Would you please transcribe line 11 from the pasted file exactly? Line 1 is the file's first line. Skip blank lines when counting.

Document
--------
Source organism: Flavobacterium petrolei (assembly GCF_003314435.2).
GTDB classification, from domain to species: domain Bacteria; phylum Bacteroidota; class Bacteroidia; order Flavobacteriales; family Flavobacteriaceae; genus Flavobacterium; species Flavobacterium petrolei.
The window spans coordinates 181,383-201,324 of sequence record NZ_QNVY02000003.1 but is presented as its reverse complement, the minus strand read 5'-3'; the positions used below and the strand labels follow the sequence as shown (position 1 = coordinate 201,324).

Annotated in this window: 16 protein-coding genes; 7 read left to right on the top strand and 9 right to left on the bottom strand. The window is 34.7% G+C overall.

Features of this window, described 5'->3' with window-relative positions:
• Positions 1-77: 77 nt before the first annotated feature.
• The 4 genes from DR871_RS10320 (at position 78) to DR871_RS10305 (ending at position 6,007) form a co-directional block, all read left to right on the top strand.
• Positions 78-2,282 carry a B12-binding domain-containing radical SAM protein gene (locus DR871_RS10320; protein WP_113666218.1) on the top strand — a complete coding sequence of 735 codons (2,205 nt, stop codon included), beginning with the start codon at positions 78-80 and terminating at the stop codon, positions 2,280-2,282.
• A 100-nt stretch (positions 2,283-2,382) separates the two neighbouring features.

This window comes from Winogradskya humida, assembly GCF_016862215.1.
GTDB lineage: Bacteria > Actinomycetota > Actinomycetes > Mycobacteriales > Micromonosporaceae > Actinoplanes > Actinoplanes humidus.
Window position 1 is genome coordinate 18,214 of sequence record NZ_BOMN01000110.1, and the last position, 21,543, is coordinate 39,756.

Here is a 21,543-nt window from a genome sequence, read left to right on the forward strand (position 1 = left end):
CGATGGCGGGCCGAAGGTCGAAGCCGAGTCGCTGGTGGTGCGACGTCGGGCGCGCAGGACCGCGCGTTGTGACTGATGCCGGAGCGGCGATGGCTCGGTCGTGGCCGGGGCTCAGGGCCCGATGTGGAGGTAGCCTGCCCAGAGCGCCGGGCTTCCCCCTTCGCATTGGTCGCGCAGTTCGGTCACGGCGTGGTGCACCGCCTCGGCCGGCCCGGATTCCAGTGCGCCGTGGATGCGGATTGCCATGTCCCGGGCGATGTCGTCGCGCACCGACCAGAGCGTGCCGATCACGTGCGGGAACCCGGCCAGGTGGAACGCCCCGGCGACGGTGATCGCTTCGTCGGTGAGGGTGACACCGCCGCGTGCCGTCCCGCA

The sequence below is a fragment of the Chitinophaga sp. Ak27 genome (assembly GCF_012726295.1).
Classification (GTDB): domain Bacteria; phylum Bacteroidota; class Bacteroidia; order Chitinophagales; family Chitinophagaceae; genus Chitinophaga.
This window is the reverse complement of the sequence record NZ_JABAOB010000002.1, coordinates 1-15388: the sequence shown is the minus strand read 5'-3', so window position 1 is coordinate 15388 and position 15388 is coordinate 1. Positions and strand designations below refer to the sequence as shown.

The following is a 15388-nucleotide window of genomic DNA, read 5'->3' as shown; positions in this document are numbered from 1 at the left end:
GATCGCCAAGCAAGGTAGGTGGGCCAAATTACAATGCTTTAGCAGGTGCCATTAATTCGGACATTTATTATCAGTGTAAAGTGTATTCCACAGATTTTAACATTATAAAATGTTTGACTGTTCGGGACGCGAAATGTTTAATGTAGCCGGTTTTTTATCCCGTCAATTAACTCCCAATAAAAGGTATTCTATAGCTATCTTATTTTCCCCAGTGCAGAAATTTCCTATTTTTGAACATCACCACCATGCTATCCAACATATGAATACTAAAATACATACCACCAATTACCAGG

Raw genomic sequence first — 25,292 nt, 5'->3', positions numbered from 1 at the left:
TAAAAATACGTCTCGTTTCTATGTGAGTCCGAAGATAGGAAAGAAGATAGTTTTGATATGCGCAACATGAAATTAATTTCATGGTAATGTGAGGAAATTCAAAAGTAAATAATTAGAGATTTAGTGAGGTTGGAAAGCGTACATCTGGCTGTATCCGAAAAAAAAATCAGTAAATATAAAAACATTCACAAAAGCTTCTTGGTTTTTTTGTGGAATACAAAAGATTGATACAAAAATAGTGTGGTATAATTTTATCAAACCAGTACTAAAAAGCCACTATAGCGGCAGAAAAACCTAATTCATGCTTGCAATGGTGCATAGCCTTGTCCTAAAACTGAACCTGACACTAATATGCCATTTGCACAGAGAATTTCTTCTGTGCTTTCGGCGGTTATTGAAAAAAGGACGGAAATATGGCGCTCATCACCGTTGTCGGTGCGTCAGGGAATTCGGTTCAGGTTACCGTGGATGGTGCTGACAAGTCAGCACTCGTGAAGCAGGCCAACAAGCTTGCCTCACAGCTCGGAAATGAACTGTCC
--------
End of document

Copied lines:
GTDB lineage: Bacteria > Actinomycetota > Actinomycetes > Mycobacteriales > Micromonosporaceae > Actinoplanes > Actinoplanes humidus.